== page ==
It's a ritual that Southern California skiers know well. If you're driving to Mammoth Mountain from Los Angeles on a Friday night, you stuff the SUV with your family and a back-seat video library sufficient for a six-hour drive. Upon arrival, you dash into Von's supermarket for a power-shopping spree, then schlep your groceries, luggage and offspring into a rented condo. You studiously overlook the weathered 1970s-era exterior, the shag carpeting and the olive-green refrigerator. And then you set the alarm clock for sunrise so you can get a couple of runs in before the liftlines form. Truth is, Mammoth loyalists have endured so much pain through the years that they deserve medals of valor. Or, perhaps, what's happening now.
Over what might prove to be the most eventful 12 months of its woolly existence, Mammoth has been swept up by a tornado of transformation that could soon make it the one plus ultra of West Coast ski areas. Beloved for its monstrous peak and its stunning vistas of the eastern Sierra Nevada, Mammoth was long considered a superb ski area that lacked a central hub. Not anymore. A new mountain village has brought shops, restaurants and shag-free condos to a base now anchored by a speedy gondola. Luxury hotels are preparing to blossom like wildflowers, more new lifts are on the drawing board and millions of dollars worth of residential construction is under way. In April, Canadian developer Intrawest launched presales for the first phase of the future Westin Monache, a hybrid condo-hotel project next to the gondola, and sold all 141 suites so quickly that the company rushed the second phase (89 units) onto the market six months ahead of schedule—and sold those as well. News that Mammoth Mountain itself is up for sale has prompted interest from more than 50 deep-pocketed investors, some of them household names. Once typecast as a weekend ski area, Mammoth is beginning to look more like a destination resort, though it still lacks one ingredient—a bigger airport.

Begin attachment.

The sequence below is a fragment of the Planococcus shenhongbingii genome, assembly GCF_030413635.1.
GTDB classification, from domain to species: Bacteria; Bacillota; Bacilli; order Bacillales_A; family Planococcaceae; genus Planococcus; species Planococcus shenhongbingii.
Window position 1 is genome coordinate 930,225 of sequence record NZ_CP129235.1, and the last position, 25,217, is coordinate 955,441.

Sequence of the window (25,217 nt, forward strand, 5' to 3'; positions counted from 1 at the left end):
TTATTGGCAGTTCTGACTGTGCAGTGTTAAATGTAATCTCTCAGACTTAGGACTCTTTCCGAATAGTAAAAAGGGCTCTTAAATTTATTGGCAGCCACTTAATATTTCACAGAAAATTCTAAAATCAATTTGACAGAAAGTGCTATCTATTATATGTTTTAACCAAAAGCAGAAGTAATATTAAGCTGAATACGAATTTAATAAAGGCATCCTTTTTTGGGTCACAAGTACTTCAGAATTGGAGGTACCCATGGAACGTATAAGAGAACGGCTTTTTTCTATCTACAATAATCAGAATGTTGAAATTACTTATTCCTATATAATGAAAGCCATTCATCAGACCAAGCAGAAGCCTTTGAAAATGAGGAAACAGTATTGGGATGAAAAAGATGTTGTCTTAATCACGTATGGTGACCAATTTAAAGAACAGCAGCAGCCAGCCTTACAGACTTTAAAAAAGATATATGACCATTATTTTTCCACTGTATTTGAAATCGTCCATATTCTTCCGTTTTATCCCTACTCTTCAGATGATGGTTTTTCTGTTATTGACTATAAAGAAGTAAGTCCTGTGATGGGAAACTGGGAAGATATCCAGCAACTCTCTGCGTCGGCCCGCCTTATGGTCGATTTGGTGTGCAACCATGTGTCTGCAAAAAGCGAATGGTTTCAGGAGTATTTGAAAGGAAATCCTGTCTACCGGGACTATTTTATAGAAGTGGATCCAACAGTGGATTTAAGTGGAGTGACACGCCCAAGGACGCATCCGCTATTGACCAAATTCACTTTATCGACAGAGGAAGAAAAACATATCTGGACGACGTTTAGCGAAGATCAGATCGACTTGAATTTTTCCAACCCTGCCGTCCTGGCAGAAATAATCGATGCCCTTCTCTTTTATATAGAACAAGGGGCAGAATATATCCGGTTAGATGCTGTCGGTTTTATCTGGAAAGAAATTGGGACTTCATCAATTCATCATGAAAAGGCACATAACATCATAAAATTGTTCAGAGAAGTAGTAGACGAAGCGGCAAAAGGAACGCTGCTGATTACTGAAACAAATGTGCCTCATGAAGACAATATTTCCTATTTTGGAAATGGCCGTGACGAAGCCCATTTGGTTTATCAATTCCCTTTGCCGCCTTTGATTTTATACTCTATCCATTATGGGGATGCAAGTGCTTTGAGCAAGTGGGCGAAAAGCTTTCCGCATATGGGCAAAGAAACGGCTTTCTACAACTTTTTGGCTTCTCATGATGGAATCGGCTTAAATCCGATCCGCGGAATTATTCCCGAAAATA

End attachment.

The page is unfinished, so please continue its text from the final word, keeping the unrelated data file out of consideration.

Paul Oster, owner of RE/MAX realty in Mammoth and a former town planning commissioner, has never seen a real estate market like this one. During an 18-month period ending last year, housing prices rose a whopping 40 percent, he says. And where money is spent, other money follows. "A lot of corporate jets have been arriving at the airport, and there have been more celebrity sightings than anyone can remember," says Oster. "The joke around town is that Mammoth might become the Planet Hollywood Ski Area."
Surrounded by federal lands, the town of Mammoth Lakes is a hole in a donut, covering just four square miles. The largest private holding is the 355-acre Snowcreek Resort, a golf- and fitness-themed second-home subdivision that changed ownership last spring. Now, Snowcreek is building The Lodges (two- and three-bedroom townhouses), and intends to add hundreds of other units, a second nine holes of golf and a self-contained village.Mammoth has also seen an influx of luxury homes, mostly along a ridgetop called The Bluffs and in the Greyhawk subdivision above the Juniper Springs base area, where a master plan calls for yet more development. Prices for larger homes have reached as high as $5 million, unheard of just a couple of years ago. And Mammoth's first residence clubs offering fractional ownerships—Tallus and the 8050 Club—are under construction.
In addition to three completed Village condo projects and the forthcoming Westin, Intrawest is focusing on a second condo-hotel project in what is known as the East Village. Other hotel and condominium sites, according to Intrawest Regional Vice President Doug Ogilvy, will be located around Sierra Star Golf Course, within walking distance of the Village.
Aware of local misgivings about the pace of redevelopment, Mammoth is intent on keeping the place livable, with its schools, community college, hospital and sufficient affordable housing that workers can avoidd commuting, says John Eastman, a veteran town councilman. "Mammoth may become the latest and the greatest resort in California," he adds, "but we intend to preserve its vitality and sense of community."